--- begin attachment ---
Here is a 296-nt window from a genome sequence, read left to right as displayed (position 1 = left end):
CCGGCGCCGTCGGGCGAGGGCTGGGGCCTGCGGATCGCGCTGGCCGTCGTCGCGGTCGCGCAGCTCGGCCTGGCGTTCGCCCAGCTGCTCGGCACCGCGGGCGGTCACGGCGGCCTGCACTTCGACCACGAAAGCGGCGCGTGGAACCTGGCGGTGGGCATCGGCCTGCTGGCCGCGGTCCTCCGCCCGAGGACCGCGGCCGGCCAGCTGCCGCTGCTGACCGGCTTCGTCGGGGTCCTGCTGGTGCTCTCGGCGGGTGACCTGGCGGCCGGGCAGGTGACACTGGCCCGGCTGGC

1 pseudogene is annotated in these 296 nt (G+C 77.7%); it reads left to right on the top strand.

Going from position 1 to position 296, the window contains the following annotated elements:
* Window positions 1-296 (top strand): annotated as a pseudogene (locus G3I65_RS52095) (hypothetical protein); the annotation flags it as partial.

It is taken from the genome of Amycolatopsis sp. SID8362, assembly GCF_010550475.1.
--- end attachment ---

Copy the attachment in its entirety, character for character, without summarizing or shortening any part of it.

Here is a 296-nt window from a genome sequence, read left to right as displayed (position 1 = left end):
CCGGCGCCGTCGGGCGAGGGCTGGGGCCTGCGGATCGCGCTGGCCGTCGTCGCGGTCGCGCAGCTCGGCCTGGCGTTCGCCCAGCTGCTCGGCACCGCGGGCGGTCACGGCGGCCTGCACTTCGACCACGAAAGCGGCGCGTGGAACCTGGCGGTGGGCATCGGCCTGCTGGCCGCGGTCCTCCGCCCGAGGACCGCGGCCGGCCAGCTGCCGCTGCTGACCGGCTTCGTCGGGGTCCTGCTGGTGCTCTCGGCGGGTGACCTGGCGGCCGGGCAGGTGACACTGGCCCGGCTGGC

1 pseudogene is annotated in these 296 nt (G+C 77.7%); it reads left to right on the top strand.

Going from position 1 to position 296, the window contains the following annotated elements:
* Window positions 1-296 (top strand): annotated as a pseudogene (locus G3I65_RS52095) (hypothetical protein); the annotation flags it as partial.

It is taken from the genome of Amycolatopsis sp. SID8362, assembly GCF_010550475.1.